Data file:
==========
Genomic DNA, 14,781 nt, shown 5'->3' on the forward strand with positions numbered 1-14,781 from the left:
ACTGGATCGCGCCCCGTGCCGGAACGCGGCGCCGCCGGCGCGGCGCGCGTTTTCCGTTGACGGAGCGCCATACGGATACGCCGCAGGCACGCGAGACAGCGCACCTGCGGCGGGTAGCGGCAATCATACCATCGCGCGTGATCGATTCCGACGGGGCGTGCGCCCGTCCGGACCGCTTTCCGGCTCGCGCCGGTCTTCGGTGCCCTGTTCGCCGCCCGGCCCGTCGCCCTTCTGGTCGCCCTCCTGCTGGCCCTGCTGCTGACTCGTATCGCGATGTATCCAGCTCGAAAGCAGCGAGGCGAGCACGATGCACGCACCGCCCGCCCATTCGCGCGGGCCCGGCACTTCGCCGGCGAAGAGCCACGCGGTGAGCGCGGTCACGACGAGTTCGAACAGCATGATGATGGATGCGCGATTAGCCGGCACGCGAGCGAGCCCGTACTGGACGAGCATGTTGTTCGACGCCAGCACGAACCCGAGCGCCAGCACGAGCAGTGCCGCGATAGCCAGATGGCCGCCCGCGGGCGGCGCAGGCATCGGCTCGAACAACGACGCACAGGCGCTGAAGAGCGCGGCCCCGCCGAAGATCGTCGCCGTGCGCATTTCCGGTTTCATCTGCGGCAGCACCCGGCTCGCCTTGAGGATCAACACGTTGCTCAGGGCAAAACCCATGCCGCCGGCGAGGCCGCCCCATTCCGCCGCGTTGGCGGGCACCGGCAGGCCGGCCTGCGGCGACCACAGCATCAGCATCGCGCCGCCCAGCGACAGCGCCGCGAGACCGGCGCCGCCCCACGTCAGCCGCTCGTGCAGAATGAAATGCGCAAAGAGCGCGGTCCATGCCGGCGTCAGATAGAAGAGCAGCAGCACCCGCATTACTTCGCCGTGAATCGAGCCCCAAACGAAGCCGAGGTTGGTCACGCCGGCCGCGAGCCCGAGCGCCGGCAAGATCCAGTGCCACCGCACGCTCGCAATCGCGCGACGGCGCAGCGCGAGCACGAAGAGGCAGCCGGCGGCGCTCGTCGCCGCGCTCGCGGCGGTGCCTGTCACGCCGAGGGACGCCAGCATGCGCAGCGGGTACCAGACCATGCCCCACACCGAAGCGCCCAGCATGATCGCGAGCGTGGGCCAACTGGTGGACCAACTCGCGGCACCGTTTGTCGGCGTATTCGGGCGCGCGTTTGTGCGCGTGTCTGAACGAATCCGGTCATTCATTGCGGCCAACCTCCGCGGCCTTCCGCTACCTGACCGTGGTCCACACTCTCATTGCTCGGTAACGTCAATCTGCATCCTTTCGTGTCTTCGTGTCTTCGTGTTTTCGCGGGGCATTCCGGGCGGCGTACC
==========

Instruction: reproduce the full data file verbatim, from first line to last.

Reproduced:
Genomic DNA, 14,781 nt, shown 5'->3' on the forward strand with positions numbered 1-14,781 from the left:
ACTGGATCGCGCCCCGTGCCGGAACGCGGCGCCGCCGGCGCGGCGCGCGTTTTCCGTTGACGGAGCGCCATACGGATACGCCGCAGGCACGCGAGACAGCGCACCTGCGGCGGGTAGCGGCAATCATACCATCGCGCGTGATCGATTCCGACGGGGCGTGCGCCCGTCCGGACCGCTTTCCGGCTCGCGCCGGTCTTCGGTGCCCTGTTCGCCGCCCGGCCCGTCGCCCTTCTGGTCGCCCTCCTGCTGGCCCTGCTGCTGACTCGTATCGCGATGTATCCAGCTCGAAAGCAGCGAGGCGAGCACGATGCACGCACCGCCCGCCCATTCGCGCGGGCCCGGCACTTCGCCGGCGAAGAGCCACGCGGTGAGCGCGGTCACGACGAGTTCGAACAGCATGATGATGGATGCGCGATTAGCCGGCACGCGAGCGAGCCCGTACTGGACGAGCATGTTGTTCGACGCCAGCACGAACCCGAGCGCCAGCACGAGCAGTGCCGCGATAGCCAGATGGCCGCCCGCGGGCGGCGCAGGCATCGGCTCGAACAACGACGCACAGGCGCTGAAGAGCGCGGCCCCGCCGAAGATCGTCGCCGTGCGCATTTCCGGTTTCATCTGCGGCAGCACCCGGCTCGCCTTGAGGATCAACACGTTGCTCAGGGCAAAACCCATGCCGCCGGCGAGGCCGCCCCATTCCGCCGCGTTGGCGGGCACCGGCAGGCCGGCCTGCGGCGACCACAGCATCAGCATCGCGCCGCCCAGCGACAGCGCCGCGAGACCGGCGCCGCCCCACGTCAGCCGCTCGTGCAGAATGAAATGCGCAAAGAGCGCGGTCCATGCCGGCGTCAGATAGAAGAGCAGCAGCACCCGCATTACTTCGCCGTGAATCGAGCCCCAAACGAAGCCGAGGTTGGTCACGCCGGCCGCGAGCCCGAGCGCCGGCAAGATCCAGTGCCACCGCACGCTCGCAATCGCGCGACGGCGCAGCGCGAGCACGAAGAGGCAGCCGGCGGCGCTCGTCGCCGCGCTCGCGGCGGTGCCTGTCACGCCGAGGGACGCCAGCATGCGCAGCGGGTACCAGACCATGCCCCACACCGAAGCGCCCAGCATGATCGCGAGCGTGGGCCAACTGGTGGACCAACTCGCGGCACCGTTTGTCGGCGTATTCGGGCGCGCGTTTGTGCGCGTGTCTGAACGAATCCGGTCATTCATTGCGGCCAACCTCCGCGGCCTTCCGCTACCTGACCGTGGTCCACACTCTCATTGCTCGGTAACGTCAATCTGCATCCTTTCGTGTCTTCGTGTCTTCGTGTTTTCGCGGGGCATTCCGGGCGGCGTACC